Build a PVC Chicken Tractor
By Lacy Razor | Aug 8, 2014
Need a chicken tractor that’s light-weight, inexpensive, and easy to disassemble and reassemble? Look no further. Now you can start your own backyard grass-fed poultry operation as we did on a small-scale farm in Georgia. Here are instructions and plenty of photographs so that you can make them, too.
After reading every book Joel Salatin wrote and following countless blogs detailing the joys of raising meat birds, we were ready to wave goodbye to the military, buy a bigger farm, and set up camp as full-time grass-fed poultry farmers. Of course, we came back to our senses and realized that Josh was only a few years shy of reaching retirement (20 years). That retirement would set us up with a steady paycheck and health care, which Josh had already spent more than a decade working toward. We could still make and use a chicken tractor though.
Having viewed countless chicken tractors (click here to see a gallery of chicken tractors), we concluded that none of them were quite right for our purposes. They were either too heavy and bulky or ridiculously flimsy. Some of them failed to offer the birds covered perches, others failed to provide protection from the elements, and most were not easy on the budget or the eye.
Josh started sketching and then haunted the plumbing aisles at Lowe’s. Finally, he started piling PVC pipes, fittings, and tarps in a cart. We were officially in business.
For the construction:
1. Cut 34 20-inch pieces: 22 pieces for the base and 12 for the top & door. That’s 56.5 feet of 3/4-inch PVC pipe total.
2. Assemble base and apply cement. Note: Corners are also cut at 20-inch because of the adapters for the 3-way corner T’s.
3. Cut 14 22-inch pieces for the the base supports (vertical pieces).
4. Assemble the eight 20-inch pieces for the top.
5. Cut two 1 3/4-inch pieces and two 17 1/2-inch pieces for the first cross support.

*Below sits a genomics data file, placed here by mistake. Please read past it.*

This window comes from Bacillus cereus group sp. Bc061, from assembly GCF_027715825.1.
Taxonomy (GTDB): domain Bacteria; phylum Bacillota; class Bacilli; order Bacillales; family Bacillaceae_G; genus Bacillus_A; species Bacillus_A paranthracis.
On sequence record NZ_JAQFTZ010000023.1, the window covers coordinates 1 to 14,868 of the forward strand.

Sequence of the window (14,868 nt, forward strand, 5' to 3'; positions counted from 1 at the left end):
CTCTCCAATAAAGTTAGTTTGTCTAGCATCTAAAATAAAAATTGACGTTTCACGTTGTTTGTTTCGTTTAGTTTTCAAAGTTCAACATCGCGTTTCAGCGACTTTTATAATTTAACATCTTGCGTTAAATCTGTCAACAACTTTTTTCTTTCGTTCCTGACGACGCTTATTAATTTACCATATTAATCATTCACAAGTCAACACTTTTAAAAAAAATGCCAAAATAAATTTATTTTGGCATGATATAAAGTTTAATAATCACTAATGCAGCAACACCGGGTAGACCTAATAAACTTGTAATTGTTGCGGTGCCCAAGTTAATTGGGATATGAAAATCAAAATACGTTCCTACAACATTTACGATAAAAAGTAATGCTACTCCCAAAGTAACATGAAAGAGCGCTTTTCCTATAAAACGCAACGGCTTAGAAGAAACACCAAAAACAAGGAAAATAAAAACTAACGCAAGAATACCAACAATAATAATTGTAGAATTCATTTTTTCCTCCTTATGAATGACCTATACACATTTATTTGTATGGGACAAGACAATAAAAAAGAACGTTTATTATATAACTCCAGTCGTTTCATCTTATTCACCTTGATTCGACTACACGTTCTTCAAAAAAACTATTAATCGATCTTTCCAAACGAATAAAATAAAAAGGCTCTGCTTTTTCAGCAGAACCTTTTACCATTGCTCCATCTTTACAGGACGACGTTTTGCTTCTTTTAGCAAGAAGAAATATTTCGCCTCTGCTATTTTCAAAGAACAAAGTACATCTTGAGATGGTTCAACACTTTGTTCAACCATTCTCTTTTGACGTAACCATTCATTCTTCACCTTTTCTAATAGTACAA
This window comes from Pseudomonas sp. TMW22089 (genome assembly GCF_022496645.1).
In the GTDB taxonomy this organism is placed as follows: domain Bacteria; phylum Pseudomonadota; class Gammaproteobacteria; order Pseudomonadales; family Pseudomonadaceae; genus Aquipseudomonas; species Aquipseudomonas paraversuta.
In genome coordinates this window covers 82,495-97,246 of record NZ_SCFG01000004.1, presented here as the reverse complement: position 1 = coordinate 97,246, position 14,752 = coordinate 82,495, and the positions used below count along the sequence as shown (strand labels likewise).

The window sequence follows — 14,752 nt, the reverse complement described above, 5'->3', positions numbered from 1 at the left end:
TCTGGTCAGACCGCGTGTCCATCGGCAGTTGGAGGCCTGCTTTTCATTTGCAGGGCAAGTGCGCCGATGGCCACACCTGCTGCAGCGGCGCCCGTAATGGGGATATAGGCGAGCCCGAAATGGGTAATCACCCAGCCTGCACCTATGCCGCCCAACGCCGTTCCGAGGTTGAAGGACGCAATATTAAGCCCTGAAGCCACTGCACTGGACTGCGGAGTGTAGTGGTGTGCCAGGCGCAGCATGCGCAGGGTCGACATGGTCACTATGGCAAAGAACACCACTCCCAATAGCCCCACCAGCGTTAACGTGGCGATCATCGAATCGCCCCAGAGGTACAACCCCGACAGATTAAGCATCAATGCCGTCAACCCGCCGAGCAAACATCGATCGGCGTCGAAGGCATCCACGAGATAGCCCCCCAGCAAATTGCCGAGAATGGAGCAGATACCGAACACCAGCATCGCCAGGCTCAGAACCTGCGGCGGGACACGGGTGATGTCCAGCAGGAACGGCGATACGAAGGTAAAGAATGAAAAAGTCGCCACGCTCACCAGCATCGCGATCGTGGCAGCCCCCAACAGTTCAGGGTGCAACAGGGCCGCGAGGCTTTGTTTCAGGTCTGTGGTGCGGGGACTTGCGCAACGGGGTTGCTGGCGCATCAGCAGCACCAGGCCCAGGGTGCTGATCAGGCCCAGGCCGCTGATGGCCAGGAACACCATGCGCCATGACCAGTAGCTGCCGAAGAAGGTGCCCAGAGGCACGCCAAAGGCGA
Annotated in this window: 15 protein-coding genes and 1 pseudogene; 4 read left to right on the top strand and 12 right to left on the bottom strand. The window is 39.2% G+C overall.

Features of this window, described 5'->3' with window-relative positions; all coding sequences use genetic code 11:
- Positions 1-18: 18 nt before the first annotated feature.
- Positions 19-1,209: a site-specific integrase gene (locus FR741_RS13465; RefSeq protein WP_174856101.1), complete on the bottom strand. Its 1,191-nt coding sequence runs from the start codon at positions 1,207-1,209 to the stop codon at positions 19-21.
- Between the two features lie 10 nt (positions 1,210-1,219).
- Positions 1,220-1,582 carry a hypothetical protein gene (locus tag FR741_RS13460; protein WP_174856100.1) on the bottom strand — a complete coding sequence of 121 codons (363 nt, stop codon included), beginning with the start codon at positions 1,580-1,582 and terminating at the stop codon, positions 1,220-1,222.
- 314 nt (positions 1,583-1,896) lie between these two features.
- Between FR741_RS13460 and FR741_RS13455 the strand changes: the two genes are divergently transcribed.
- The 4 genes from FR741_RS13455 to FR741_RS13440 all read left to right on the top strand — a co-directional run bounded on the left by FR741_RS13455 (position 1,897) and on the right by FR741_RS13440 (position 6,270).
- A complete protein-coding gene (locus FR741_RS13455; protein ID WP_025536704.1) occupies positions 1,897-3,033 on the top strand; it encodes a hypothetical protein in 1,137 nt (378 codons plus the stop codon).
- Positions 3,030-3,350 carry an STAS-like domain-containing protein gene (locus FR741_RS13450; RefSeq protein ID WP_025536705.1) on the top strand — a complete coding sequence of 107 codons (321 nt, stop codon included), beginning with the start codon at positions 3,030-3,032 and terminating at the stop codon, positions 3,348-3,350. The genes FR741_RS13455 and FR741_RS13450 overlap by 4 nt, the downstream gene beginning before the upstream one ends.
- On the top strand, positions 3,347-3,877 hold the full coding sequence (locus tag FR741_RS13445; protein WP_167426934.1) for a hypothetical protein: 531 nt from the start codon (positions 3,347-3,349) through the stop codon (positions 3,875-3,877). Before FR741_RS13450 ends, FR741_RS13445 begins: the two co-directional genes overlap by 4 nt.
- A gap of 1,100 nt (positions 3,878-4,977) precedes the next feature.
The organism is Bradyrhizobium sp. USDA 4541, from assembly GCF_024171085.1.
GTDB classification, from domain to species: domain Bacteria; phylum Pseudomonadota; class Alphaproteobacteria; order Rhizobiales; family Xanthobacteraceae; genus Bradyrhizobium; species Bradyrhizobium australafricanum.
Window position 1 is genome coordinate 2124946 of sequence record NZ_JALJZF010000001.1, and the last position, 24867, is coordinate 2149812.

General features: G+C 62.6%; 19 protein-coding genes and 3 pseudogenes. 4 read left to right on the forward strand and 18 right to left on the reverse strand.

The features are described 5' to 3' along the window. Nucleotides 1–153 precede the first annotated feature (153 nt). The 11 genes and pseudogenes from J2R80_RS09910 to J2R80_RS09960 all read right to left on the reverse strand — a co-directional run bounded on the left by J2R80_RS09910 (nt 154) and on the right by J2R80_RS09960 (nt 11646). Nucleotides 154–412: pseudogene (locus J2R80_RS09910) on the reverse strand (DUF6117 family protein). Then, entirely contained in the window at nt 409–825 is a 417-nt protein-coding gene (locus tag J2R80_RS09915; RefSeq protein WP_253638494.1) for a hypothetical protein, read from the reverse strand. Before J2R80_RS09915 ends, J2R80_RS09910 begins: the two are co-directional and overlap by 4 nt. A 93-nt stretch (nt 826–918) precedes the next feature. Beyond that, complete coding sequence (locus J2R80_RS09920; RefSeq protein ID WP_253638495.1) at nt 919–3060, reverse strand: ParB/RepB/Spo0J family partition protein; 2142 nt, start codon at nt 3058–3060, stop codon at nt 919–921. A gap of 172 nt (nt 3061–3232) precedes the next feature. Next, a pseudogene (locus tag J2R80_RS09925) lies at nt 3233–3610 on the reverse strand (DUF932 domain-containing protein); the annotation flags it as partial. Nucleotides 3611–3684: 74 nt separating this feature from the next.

6. Assemble the last six 20-inch pieces: two for the upper support, two for the cross support, and two for the door. NOTE: Do not put cement on both ends of the T’s for the door. It needs to be able to move freely.
7. Cut two 21-inch pieces to complete the door. NOTE: You should be getting down to the last couple of pieces of 3/4-inch PVC pipe. Plan your cuts carefully so you still have two pieces that are 62 1/2-inches long for your upper cross supports/perches.
8. Cut more 1 3/4-inch pieces so you can add the T’s for your upper cross support/perches and the over head cover. You are going to use the 3/4”-1/2”-3/4” T’s for the roof.
9. Cut two 16-inch pieces for the mid-section of the roof and two 14 1/2-inch pieces for the rear of the roof and 2 12 1/2-inch pieces for the front of the roof base. NOTE: Again make sure you plan your cuts ahead of time so you don’t end up with a bunch of pieces that are too short for anything. The more of these we build the more detailed these plans will get.
10. Cut the 1/2-inch PVC pipe to fit the tarp that you choose. In our case we used a 5 1/2-by7 1/2-foot tarp so we cut our 1/2-inch PVC pipe 7 1/2 feet long
11. Use zip-ties to attach chicken wire to the outside of the chicken tractor. We used leftover wire mesh fence on the top because it is sturdy and will prevent the hawks from harming the chickens. Do not use chicken wire or wire mesh on the bottom because the birds need to be able to scratch in the grass and forcing them to stand on wire is cruel.
12. Cut the wire around the door carefully so that the door sits on top of the wire when closed. Smooth any jagged edges so that you don’t hurt yourself or your birds when using the door. Use a fence chain for a latch, if needed.
We certainly hope these instructions are helpful. Josh built two chicken tractors and we loved them. Our birds were able to feast on bugs, seeds and grasses, then hop up on the roosts to play/nap in the shade. I could easily lift and move the tractors, yet they were sturdy enough not to be disturbed by rain or breezes. Of course, if you’re expecting a massive storm system to rip through your farm, please move your birds into more permanent shelters (coops, barns, sheds, garages, etc.). Feeders and waterers can hang from the supports but you will need to remove them before you move the coop if they are full and heavy.
Questions? Have you built a chicken tractor? If so, please share!
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